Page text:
Whilst Gerard Barrett was entered, he had experienced periods of prolonged injury and came to the race as an unknown quantity. On the face of it, Henry, Morgan and Kennedy were the major favourites. But this is racing and anything could happen on a course like this, and it did.
5.2 The Race
On a warm and humid morning, the start area was buzzing with runners, spectators and officials. I recall big out of town contingents from Newcastle and Canberra. I am sure Brian Lenton was loitering about somewhere, his wife Linda competing. People were moving around in rushed anticipation. Then before you know it 7:00am arrived, Charles Coville was firing the start gun, and 1500 excited runners were off and racing.
Hand jumped to the front. A largish pack of Morley, Kennedy, Henry, O’Dea, Morgan and Murphy were in tow. Hitting 5k in 15:16 they were 18 seconds slower than Lloyd’s split of 1983. At this stage, I was 10th over 20 seconds behind them, running alongside Spilling.
For the leaders, the remainder of the race can be summarised as: Hand and Kennedy were dropped at 6k and never came back, Morley and O’Dea pushing the pace past the turn point adjacent to the start. The lead pack of five hit the 8.5k high point together and ran hard down the 5k descent to the weir, still 20 seconds down on Lloyd’s pace. After 11k, on the weir section, Henry tested the field and surged up a short rise, gaining 20 seconds on the chasing pack. Thereafter, he continued to stretch his lead. Running strongly over the last 5k Henry took one minute out of Lloyd’s time of 1983 to win in a record 64:42. Behind Henry, Murphy and Morley were at it hammer and tongs through the hills with Murphy holding out Morley in the closing stages 65:52 to 66:12. O’Dea and Morgan were having a similar battle some 30 seconds in arrears before O’Dea beat Morgan out for 4th place in 66:38 to 66:49. The first 14 ran under 70 minutes, the others being Mehil Beckerman 69:26, Mark Hughes 69:28, Robert Spilling 69:31, Harry Ward 69:36, Bill Raimond 69:52, and Daniel Ringuet 69:56, all from NSW.
In the women’s race, Main was out to prove a point, and led from the get go. On her own for the whole race, she established a near-two minute lead over Murison by 10k (35:09) and won in a course record of 77:14. Murison held 2nd place all the way finishing three minutes behind in 80:16. Barrett hunted down Clark and passed her at 14.5k taking 3rd place and keeping it with a solid run home, 80:35 to Clark’s 81:10. Clark improved 12 minutes on her 1983 performance. There was a big gap to Perkins who finished 5th in 82:54. Whilst Main had not achieved her stated aim of sub-77 after slowing too much in the hills (a common theme) she was happy with her race performance which beat her own course record by 2:29.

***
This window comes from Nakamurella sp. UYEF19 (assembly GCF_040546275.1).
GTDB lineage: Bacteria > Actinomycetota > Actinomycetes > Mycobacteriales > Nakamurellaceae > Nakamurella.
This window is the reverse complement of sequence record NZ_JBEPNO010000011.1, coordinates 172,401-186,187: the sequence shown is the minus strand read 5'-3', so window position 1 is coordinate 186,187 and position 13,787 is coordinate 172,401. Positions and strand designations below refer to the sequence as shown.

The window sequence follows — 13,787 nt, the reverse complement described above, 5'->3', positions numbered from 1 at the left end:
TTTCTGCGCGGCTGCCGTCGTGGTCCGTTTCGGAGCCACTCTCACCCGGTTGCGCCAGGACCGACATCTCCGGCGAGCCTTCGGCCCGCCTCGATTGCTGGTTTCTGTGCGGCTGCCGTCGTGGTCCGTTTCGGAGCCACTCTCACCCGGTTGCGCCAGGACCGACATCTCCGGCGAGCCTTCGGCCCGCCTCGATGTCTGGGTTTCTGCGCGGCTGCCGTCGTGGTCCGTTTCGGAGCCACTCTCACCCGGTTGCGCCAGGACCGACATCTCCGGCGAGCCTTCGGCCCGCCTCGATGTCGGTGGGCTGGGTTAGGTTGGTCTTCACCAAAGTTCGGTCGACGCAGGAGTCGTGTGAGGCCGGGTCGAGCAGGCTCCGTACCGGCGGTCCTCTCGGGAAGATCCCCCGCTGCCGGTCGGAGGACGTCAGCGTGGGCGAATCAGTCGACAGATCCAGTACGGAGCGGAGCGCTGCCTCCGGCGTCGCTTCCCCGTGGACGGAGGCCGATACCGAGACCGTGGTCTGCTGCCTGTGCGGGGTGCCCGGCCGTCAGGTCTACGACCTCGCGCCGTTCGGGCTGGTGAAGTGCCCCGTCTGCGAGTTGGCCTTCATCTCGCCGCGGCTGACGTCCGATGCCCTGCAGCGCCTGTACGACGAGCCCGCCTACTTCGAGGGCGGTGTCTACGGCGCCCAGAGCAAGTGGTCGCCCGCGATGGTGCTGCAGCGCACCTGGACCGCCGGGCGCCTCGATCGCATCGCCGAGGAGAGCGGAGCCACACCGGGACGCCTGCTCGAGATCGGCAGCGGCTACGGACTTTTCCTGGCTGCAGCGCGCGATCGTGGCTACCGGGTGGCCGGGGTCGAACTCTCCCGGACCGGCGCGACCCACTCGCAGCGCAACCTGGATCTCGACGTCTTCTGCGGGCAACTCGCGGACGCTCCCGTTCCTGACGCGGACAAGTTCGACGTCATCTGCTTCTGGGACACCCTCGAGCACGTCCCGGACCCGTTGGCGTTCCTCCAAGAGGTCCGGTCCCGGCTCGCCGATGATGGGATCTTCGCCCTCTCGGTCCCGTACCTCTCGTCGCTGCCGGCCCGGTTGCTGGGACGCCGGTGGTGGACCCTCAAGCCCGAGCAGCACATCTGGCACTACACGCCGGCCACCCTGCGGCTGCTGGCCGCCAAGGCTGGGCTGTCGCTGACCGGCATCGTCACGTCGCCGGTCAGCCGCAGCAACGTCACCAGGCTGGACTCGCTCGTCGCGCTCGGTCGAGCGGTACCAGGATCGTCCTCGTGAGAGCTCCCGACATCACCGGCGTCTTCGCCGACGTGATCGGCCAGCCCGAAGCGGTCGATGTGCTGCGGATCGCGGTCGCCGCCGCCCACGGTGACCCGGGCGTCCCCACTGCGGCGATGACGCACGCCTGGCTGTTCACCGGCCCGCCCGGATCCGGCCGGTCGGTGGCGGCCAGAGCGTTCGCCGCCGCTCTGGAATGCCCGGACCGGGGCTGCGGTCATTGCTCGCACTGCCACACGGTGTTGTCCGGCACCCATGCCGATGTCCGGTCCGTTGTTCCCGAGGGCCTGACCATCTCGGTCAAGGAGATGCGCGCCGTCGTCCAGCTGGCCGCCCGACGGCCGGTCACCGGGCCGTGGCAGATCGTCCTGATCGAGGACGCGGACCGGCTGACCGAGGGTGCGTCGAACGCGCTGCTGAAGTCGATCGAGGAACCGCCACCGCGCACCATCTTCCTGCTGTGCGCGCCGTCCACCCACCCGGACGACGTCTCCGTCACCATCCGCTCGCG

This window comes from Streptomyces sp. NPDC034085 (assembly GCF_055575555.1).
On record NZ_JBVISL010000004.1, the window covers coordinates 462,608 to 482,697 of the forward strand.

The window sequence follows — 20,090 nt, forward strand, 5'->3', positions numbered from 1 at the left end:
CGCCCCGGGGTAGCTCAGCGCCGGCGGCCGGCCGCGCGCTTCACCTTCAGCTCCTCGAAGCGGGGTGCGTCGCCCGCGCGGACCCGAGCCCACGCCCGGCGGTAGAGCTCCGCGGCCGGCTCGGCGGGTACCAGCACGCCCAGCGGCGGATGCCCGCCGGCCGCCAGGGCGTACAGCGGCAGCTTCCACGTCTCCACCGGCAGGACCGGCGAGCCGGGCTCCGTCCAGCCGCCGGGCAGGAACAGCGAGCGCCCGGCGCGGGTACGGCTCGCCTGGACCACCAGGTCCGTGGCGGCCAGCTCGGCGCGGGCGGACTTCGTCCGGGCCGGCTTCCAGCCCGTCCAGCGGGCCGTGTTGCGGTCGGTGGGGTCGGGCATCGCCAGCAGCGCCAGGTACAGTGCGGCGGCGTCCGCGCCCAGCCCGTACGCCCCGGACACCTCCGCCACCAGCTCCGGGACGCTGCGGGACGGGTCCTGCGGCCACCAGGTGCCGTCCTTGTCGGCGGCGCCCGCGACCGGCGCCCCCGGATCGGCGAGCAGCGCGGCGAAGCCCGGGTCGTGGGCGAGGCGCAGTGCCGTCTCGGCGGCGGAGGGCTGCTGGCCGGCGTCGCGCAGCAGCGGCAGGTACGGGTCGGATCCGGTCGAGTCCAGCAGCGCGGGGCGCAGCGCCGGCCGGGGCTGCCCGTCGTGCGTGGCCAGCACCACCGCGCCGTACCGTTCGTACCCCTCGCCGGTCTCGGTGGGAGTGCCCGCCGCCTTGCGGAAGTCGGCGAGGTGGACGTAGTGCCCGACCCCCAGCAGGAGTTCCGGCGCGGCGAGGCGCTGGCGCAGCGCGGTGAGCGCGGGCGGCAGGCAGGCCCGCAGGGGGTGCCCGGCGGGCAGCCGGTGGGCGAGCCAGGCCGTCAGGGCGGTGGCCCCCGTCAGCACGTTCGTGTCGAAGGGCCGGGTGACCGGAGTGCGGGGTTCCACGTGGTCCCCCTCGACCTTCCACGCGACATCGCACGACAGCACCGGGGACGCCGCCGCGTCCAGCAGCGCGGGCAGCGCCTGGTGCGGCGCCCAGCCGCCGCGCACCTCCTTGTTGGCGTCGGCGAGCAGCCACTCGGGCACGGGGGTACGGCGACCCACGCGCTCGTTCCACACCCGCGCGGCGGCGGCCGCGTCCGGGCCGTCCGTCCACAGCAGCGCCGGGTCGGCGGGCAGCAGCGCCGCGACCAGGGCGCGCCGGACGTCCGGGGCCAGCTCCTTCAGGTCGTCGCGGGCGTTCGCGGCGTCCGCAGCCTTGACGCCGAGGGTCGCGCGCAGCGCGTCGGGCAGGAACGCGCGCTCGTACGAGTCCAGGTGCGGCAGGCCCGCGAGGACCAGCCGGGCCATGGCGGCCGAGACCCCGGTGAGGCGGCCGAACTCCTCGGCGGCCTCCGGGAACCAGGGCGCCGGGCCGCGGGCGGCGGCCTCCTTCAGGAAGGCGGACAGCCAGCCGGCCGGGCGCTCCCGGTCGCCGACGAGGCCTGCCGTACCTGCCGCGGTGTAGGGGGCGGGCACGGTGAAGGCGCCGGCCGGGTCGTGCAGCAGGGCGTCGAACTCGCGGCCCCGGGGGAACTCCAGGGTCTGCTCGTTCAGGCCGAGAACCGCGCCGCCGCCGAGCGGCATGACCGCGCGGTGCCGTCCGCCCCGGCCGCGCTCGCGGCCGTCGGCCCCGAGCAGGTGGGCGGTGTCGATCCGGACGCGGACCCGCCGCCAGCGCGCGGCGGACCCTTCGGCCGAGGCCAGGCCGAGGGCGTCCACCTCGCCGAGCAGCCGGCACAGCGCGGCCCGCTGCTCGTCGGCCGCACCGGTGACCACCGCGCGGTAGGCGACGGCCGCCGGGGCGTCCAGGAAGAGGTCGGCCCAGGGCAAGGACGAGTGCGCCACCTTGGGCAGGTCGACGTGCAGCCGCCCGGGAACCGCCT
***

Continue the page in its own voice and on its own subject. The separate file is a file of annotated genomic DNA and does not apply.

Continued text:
Mora Main won the inaugural Maria Gemenis-Cruickshank Award that was instituted in memory of Maria, initially as an annual award for the first female finisher. Later, it became known as the Sydney Strider’s Outstanding Achievement Award, given for the best performance of the year by any club member of any age and gender. Maria passed away tragically in the New Year of 1983, aged 38. Twelve months into her running journey Maria joined the Striders in June 1982 and was an active member of the club in administration and as a distance runner. Although a novice to running, Maria loved racing marathons and was a consistent low-3 marathon performer. She set her PB of 3:02:20 in winning the Blacktown/Cities Marathon on 19 September 1982 and ran her last ever marathon one month later winning the Tiger Pulsar Marathon on 3:07:59. Upon her passing, Maria’s family donated her trophy from the Cities Marathon win to the annual award.
Patricia Marshall (NSW), an experienced campaigner, now 40 years of age, ran well to hang tough for 8th outright in a solid race against Perkins, Ricardo 7th 84:59 and Lenton 9th 85:40. Fiona Whelan (NSW) rounded out the top ten with 86:02. Of interest six of these women were aged 30 and above, Main being 35. Whereas for the men only two of the top ten were over 30 (Murphy 32 and Hand 38).
To put the 1984 race results into context the World half marathon bests for men and women were 61:32 by Paul Cummings and 69:14 by Joan Benoit, both of the USA, and both set in 1983. Gerard Barrett, held the Australian best at 62:32 run on 1 November 1981 in Auckland New Zealand. Whilst de Castella had run 61:18 in April 1982 in Milan this was not officially recognised internationally because of a ‘rolling start’ and appeared doubtful in accuracy. The Australian women’s best is difficult to determine though I have been reliably informed it was held by Lisa Martin when she ran 74:04 in the Bohemian Mining Days Half Marathon of Oregon USA, on 16 July 1983.